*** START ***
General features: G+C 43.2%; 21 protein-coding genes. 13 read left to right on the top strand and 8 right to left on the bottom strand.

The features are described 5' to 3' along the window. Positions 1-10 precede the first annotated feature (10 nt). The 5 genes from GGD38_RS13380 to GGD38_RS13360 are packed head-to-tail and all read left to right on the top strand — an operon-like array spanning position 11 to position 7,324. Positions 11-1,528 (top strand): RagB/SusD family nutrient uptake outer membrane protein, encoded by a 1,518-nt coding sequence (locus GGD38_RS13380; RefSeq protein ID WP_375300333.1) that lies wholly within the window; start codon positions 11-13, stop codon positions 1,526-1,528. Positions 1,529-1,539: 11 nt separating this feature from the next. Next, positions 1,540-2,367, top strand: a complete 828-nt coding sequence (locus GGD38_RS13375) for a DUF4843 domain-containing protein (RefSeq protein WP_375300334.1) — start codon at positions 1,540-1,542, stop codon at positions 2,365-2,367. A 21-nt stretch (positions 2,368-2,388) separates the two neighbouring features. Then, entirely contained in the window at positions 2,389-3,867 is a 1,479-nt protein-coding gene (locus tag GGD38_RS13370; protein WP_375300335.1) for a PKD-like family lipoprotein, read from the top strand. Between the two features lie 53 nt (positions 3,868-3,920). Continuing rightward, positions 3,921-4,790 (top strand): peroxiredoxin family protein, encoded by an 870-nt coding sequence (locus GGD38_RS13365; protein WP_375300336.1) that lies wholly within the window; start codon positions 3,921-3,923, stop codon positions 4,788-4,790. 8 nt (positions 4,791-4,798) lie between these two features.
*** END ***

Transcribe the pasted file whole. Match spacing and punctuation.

General features: G+C 43.2%; 21 protein-coding genes. 13 read left to right on the top strand and 8 right to left on the bottom strand.

The features are described 5' to 3' along the window. Positions 1-10 precede the first annotated feature (10 nt). The 5 genes from GGD38_RS13380 to GGD38_RS13360 are packed head-to-tail and all read left to right on the top strand — an operon-like array spanning position 11 to position 7,324. Positions 11-1,528 (top strand): RagB/SusD family nutrient uptake outer membrane protein, encoded by a 1,518-nt coding sequence (locus GGD38_RS13380; RefSeq protein ID WP_375300333.1) that lies wholly within the window; start codon positions 11-13, stop codon positions 1,526-1,528. Positions 1,529-1,539: 11 nt separating this feature from the next. Next, positions 1,540-2,367, top strand: a complete 828-nt coding sequence (locus GGD38_RS13375) for a DUF4843 domain-containing protein (RefSeq protein WP_375300334.1) — start codon at positions 1,540-1,542, stop codon at positions 2,365-2,367. A 21-nt stretch (positions 2,368-2,388) separates the two neighbouring features. Then, entirely contained in the window at positions 2,389-3,867 is a 1,479-nt protein-coding gene (locus tag GGD38_RS13370; protein WP_375300335.1) for a PKD-like family lipoprotein, read from the top strand. Between the two features lie 53 nt (positions 3,868-3,920). Continuing rightward, positions 3,921-4,790 (top strand): peroxiredoxin family protein, encoded by an 870-nt coding sequence (locus GGD38_RS13365; protein WP_375300336.1) that lies wholly within the window; start codon positions 3,921-3,923, stop codon positions 4,788-4,790. 8 nt (positions 4,791-4,798) lie between these two features.